Locator Super: Marathon, Florida Keys
Video: Video is available on the Florida Keys News Bureau’s FTP server (see details below) or via Google Link here.
Spot video of satellite transmitting tag being affixed to turtle shell, children looking at turtle before release and turtle release. SOTs with Dan Evans, senior research biologist with Sea Turtle Conservancy; and Bette Zirkelbach (pronounced Betty ZIR kull back), general manager of Turtle Hospital.
Video Source: Florida Keys News Bureau
MARATHON, Florida Keys -- A juvenile green sea turtle rehabilitated at the Florida Keys-based Turtle Hospital was fitted with a satellite-tracking transmitter and released from a Keys beach Friday to join the 16th annual Tour de Turtles, a marathon-like “race” that follows the long-distance migration of sea turtles over three months.
The educational outreach program is organized annually by the Sea Turtle Conservancy to raise awareness about sea turtles and threats to their survival.
“Marcia,” named by her rescuers after being found floating off Vaca Key in March 2023, is swimming to raise awareness about positive buoyancy disorder. The condition, which leaves sea turtles unable to dive down for food, has numerous causes that include internal infection, gastrointestinal tract obstruction and spinal or lung injuries, sometimes caused by boat strikes.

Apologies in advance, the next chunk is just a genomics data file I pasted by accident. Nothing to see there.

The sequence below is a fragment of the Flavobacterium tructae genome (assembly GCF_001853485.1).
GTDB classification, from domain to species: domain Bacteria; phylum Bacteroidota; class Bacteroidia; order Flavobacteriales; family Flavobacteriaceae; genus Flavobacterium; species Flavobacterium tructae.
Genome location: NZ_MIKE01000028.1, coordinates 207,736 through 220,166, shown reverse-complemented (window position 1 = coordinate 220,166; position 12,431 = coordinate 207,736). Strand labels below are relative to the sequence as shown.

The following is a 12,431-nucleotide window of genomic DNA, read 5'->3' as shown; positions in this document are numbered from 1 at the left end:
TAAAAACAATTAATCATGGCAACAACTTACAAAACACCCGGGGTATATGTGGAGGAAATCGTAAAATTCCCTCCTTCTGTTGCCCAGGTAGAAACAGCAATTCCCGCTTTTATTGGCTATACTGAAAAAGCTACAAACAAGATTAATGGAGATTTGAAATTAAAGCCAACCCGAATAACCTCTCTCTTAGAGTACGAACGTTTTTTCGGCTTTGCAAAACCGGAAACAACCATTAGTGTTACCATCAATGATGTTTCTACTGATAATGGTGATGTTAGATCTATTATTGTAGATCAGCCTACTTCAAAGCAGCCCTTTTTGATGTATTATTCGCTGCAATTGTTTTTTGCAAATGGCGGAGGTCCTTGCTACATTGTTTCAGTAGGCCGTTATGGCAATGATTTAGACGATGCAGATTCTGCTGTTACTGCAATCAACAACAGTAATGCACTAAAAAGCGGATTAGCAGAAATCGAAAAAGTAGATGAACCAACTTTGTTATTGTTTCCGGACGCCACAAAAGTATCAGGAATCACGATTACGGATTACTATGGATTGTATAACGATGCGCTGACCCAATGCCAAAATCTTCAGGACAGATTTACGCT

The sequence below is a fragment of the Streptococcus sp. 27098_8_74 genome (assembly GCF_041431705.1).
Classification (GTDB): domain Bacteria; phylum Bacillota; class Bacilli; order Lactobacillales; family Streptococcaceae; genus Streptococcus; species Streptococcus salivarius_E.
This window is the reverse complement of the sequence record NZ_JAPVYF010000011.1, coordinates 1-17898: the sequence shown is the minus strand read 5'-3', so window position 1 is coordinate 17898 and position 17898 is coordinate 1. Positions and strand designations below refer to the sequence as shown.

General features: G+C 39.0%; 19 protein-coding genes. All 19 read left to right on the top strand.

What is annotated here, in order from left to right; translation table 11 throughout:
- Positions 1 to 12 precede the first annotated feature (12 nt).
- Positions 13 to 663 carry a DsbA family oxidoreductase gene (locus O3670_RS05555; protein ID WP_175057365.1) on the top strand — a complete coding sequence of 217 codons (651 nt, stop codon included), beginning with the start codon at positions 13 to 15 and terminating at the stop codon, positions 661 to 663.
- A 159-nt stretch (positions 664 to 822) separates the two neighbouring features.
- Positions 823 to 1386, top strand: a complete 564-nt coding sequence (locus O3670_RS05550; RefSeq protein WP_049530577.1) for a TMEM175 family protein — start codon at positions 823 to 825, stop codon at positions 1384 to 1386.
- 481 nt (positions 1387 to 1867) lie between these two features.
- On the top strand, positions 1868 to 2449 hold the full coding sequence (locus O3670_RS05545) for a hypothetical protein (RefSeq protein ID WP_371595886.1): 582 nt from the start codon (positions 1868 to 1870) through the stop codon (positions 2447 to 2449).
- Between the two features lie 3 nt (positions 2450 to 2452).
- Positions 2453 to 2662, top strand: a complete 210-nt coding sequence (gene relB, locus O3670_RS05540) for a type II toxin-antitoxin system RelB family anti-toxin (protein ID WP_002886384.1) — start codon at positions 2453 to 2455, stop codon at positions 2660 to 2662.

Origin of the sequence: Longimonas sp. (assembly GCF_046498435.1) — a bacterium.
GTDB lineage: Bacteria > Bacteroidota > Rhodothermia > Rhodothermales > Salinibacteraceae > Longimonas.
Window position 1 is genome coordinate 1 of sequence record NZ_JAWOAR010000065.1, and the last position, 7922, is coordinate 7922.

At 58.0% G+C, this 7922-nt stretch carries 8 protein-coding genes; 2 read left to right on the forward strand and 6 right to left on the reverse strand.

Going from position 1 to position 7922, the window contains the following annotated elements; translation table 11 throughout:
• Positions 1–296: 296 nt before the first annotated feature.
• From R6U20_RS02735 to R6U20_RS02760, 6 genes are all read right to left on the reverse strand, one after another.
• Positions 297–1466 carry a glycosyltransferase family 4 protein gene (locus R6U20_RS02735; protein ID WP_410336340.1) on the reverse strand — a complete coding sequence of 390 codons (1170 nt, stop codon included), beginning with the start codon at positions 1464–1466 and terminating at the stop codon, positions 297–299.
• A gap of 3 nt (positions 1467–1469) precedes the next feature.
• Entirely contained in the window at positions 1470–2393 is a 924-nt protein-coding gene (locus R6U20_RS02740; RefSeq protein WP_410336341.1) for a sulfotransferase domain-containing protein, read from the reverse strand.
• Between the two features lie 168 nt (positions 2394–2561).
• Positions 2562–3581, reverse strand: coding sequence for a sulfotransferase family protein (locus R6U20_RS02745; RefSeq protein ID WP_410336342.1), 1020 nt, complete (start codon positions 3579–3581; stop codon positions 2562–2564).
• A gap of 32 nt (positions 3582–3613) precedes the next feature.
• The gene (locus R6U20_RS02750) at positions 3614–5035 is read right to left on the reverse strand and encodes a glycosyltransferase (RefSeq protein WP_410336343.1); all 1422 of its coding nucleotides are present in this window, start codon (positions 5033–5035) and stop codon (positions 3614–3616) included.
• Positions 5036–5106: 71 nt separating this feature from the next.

After being treated with broad-spectrum antibiotics, fluids, vitamins and a healthy diet of greens and mixed seafood, Marcia is back in good health, weighs 50 pounds, and is swimming strongly and diving.
According to the staff at the Turtle Hospital, green sea turtles are a threatened species, meaning they could go extinct in our lifetime.
“It’s really important to protect sea turtles like Marcia, and this tracking and the information it brings to scientists through Tour de Turtles, it really is going to help this species survive,” said Bette Zirkelbach (pronounced Betty ZIR kull back), general manager of the Turtle Hospital.
Hundreds of spectators cheered and applauded when Marcia swam away from Marathon’s Sombrero Beach into the Atlantic Ocean.
Marcia’s progress — and that of 11 other hard-shell turtles that have been released to participate in the Tour de Turtles — can be monitored online at TourDeTurtles.org from Aug. 1 through Oct. 31.
The information gained from monitoring each sea turtle’s journey helps researchers protect sea turtles’ health and provides invaluable information about turtle habitat worldwide.
“The Tour de Turtles is raising awareness about sea turtles and the threats to their survival,” said Dr. Dan Evans, the senior research biologist with the Sea Turtle Conservancy. “We are also learning about where they’re going, where they’re finding food, and what the possible threats to those areas are.”
The Turtle Hospital in the Florida Keys has been rescuing, rehabilitating and returning sea turtles to the wild for over 35 years.
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